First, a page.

Due to the adverse events associated with ADT, the option of intermittent ADT therapy has been evaluated as a measure to reduce morbidity of treatment. It is reasonable to assume that both the acute and chronic complications of LHRH agonists would be ameliorated by delivering therapy in an intermittent mode. Prostate cancer is amenable to control by intermittent androgen suppression, affording these patients improved quality of life during time of therapy, with reduced toxicity and costs . In a recent study, return of potency and resolution of anemia have been achieved with intermittent ADT . Still, the unresolved issue is whether prostate cancer survival is negatively impacted by intermittent therapy. Currently, there are ongoing trials directly comparing continuous with intermittent hormonal therapy regimens. One of these trials is comparing intermittent ADT with continuous ADT in men with newly diagnosed metastatic prostate cancer . With regard to side effects, there is evidence that intermittent ADT improves early side effects such as hot flashes, sexual activity, and fatigue, although its effect on long-term side effects remains inconclusive .
Conflict of Interests
The authors of the paper state that they do not have any direct financial relation with the commercial identities mentioned in their paper that might lead to a conflict of interests for any of the authors.
- R. Siegel, C. DeSantis, K. Virgo, et al., “Cancer treatment and survivorship statistics, 2012,” CA: A Cancer Journal for Clinicians, vol. 62, pp. 220–241, 2012.
- M. A. Perlmutter and H. Lepor, “Androgen deprivation therapy in the treatment of advanced prostate Cancer,” Reviews in Urology, vol. 9, supplement 1, pp. S3–S8, 2007.
- M. A. Khan and A. W. Partin, “Management of high-risk populations with locally advanced prostate cancer,” Oncologist, vol. 8, no. 3, pp. 259–269, 2003.
- H. Miyamoto, E. M. Messing, and C. Chang, “Androgen deprivation therapy for prostate cancer: current status and future prospects,” Prostate, vol. 61, no. 4, pp. 332–353, 2004.
- V. B. Shahinian, Y. Kuo, and S. M. Gilbert, “Reimbursement policy and androgen-deprivation therapy for prostate cancer,” The New England Journal of Medicine, vol. 363, no. 19, pp. 1822–1832, 2010.
- H. Miyamoto and E. M. Messing, “Early versus late hormonal therapy for prostate cancer,” Current Urology Reports, vol. 5, no. 3, pp. 188–196, 2004.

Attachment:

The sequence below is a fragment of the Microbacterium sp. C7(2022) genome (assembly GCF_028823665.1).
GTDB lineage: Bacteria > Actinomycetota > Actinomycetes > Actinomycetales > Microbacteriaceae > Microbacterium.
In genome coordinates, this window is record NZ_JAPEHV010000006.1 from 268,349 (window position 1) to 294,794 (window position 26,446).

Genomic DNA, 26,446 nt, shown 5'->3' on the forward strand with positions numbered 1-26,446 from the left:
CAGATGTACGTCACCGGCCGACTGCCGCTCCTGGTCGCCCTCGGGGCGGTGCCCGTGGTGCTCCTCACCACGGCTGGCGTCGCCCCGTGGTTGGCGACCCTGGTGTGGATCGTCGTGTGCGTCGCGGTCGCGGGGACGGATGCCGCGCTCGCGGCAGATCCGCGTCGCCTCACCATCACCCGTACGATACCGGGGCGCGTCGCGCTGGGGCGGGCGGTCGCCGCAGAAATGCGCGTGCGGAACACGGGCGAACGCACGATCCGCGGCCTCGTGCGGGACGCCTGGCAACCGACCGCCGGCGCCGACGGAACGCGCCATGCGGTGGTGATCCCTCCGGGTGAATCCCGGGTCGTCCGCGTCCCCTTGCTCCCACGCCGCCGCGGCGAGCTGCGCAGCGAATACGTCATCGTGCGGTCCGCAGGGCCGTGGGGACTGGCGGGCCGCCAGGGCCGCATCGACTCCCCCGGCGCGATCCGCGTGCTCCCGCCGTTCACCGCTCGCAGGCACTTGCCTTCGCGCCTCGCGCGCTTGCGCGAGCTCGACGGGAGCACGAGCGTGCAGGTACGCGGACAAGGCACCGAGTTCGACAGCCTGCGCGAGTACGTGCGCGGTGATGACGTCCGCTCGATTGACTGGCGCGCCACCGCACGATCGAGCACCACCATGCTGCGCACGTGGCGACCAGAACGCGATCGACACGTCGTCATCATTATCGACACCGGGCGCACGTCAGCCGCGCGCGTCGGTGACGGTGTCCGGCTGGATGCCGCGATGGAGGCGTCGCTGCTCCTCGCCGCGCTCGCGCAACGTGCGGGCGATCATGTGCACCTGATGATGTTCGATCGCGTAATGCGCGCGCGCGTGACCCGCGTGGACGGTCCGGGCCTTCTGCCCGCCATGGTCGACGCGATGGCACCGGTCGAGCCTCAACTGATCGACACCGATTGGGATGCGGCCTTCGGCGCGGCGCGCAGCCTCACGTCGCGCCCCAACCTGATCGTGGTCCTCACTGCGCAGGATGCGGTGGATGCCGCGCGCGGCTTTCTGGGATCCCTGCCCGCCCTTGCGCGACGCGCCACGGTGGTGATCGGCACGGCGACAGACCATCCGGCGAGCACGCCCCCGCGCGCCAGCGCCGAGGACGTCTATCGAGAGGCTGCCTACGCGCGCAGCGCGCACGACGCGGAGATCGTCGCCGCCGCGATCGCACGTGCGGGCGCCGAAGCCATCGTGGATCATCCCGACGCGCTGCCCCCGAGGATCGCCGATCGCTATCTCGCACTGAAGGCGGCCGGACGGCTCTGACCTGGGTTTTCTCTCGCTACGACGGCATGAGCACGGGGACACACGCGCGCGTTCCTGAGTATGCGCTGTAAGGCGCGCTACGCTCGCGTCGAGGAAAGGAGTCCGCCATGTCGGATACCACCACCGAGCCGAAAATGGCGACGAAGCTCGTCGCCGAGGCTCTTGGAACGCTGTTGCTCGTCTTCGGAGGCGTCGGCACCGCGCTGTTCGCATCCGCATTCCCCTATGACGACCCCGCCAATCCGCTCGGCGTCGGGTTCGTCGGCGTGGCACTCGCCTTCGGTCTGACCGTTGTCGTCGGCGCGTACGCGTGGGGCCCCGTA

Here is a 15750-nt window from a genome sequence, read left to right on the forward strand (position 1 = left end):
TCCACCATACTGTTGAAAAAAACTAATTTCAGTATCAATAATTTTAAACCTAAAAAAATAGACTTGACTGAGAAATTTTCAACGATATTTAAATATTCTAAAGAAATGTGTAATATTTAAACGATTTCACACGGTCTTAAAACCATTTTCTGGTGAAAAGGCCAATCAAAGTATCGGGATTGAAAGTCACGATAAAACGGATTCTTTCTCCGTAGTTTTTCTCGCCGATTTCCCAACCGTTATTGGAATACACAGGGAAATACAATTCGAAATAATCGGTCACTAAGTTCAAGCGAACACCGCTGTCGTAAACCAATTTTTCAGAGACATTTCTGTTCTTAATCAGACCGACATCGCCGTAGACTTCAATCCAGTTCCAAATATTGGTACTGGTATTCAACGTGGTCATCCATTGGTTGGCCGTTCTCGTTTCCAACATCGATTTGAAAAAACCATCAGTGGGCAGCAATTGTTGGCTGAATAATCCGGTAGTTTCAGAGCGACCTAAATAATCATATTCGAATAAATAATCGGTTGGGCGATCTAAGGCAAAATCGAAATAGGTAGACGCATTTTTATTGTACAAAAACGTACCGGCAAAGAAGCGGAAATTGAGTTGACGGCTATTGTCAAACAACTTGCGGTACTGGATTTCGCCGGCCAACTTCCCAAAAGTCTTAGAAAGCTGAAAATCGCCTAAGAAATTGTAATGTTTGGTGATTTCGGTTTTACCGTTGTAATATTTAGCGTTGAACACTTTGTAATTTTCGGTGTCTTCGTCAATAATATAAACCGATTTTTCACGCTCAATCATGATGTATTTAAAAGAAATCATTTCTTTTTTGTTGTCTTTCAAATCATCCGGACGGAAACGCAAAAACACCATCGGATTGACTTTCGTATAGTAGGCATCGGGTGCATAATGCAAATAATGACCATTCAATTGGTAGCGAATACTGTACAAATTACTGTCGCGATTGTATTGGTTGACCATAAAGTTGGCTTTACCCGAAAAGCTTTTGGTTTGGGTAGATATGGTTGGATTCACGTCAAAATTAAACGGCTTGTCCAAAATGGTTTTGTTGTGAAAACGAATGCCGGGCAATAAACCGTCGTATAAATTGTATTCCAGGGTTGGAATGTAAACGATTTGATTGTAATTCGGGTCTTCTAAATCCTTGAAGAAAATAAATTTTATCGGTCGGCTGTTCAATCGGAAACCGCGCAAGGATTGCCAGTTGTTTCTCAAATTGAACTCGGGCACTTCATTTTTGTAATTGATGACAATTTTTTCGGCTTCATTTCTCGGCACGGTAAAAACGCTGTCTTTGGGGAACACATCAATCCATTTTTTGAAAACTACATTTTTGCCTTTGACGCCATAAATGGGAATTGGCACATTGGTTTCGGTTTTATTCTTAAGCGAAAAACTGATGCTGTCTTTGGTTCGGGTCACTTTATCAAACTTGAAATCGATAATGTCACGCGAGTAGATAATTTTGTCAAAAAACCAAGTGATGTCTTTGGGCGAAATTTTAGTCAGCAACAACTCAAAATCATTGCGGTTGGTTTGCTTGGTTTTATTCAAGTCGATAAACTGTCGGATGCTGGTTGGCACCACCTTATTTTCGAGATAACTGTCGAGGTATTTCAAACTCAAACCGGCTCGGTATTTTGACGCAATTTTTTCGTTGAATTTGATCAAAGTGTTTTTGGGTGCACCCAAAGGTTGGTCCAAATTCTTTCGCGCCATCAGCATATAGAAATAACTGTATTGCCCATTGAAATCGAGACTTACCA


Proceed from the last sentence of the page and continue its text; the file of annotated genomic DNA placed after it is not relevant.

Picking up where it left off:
- “Immediate versus deferred treatment for advanced prostatic cancer: initial results of the Medical Research Council Trial. The Medical Research Council Prostate Cancer Working Party Investigators Group,” British Journal of Urology, vol. 79, no. 2, pp. 235–246, 1997.
- V. Pagliarulo, S. Bracarda, M. A. Eisenberger, et al., “Contemporary role of androgen deprivation therapy for prostate cancer,” European Urology, vol. 61, no. 1, pp. 11–25, 2012.
- G. J. Bubley, “Is the flare phenomenon clinically significant?” Urology, vol. 58, no. 2, supplement 1, pp. 5–9, 2001.
- W. K. Oh, M. B. Landrum, E. B. Lamont, B. J. McNeil, and N. L. Keating, “Does oral antiandrogen use before leuteinizing hormone-releasing hormone therapy in patients with metastatic prostate cancer prevent clinical consequences of a testosterone flare?” Urology, vol. 75, no. 3, pp. 642–647, 2010.
- H. Lepor, “Optimizing the role of hormonal therapy in the management of prostate cancer,” Reviews in Urology, vol. 7, pp. S1–S2, 2005.
- J. M. Jones, M. Kohli, and C. L. Loprinzi, “Androgen deprivation therapy-associated vasomotor symptoms,” Asian Journal of Andrology, vol. 14, no. 2, pp. 193–197, 2012.
- T. D. Shanafelt, D. L. Barton, A. A. Adjei, and C. L. Loprinzi, “Pathophysiology and treatment of hot flashes,” Mayo Clinic Proceedings, vol. 77, no. 11, pp. 1207–1218, 2002.
- A. Spetz, E. Zetterlund, E. Varenhorst, and M. Hammar, “Incidence and management of hot flashes in prostate cancer,” The Journal of Supportive Oncology, vol. 1, no. 4, pp. 263–272, 2003.
- J. Frisk, “Managing hot flushes in men after prostate cancer—a systematic review,” Maturitas, vol. 65, no. 1, pp. 15–22, 2010.
- J. Irani, L. Salomon, R. Oba, P. Bouchard, and N. Mottet, “Efficacy of venlafaxine, medroxyprogesterone acetate, and cyproterone acetate for the treatment of vasomotor hot flushes in men taking gonadotropin-releasing hormone analogues for prostate cancer: a double-blind, randomised trial,” The Lancet Oncology, vol. 11, no. 2, pp. 147–154, 2010.
- P. K. H. Morrow, D. N. Mattair, and G. N. Hortobagyi, “Hot flashes: a review of pathophysiology and treatment modalities,” Oncologist, vol. 16, no. 11, pp. 1658–1664, 2011.
- C. L. Loprinzi, J. C. Michalak, S. K. Quella et al., “Megestrol acetate for the prevention of hot flashes,” The New England Journal of Medicine, vol. 331, no. 6, pp. 347–352, 1994.
- N. A. Dawson, M. Conaway, S. Halabi, et al., “A randomized study comparing standard versus moderately high dose megestrol acetate for patients with advanced prostate carcinoma: cancer and leukemia group B study 9181,” Cancer, vol. 88, article 825, 2000.
- P. A. Burch and C. L. Loprinzi, “Prostate-specific antigen decline after withdrawal of low-dose megestrol acetate,” Journal of Clinical Oncology, vol. 17, no. 3, pp. 1087–1088, 1999.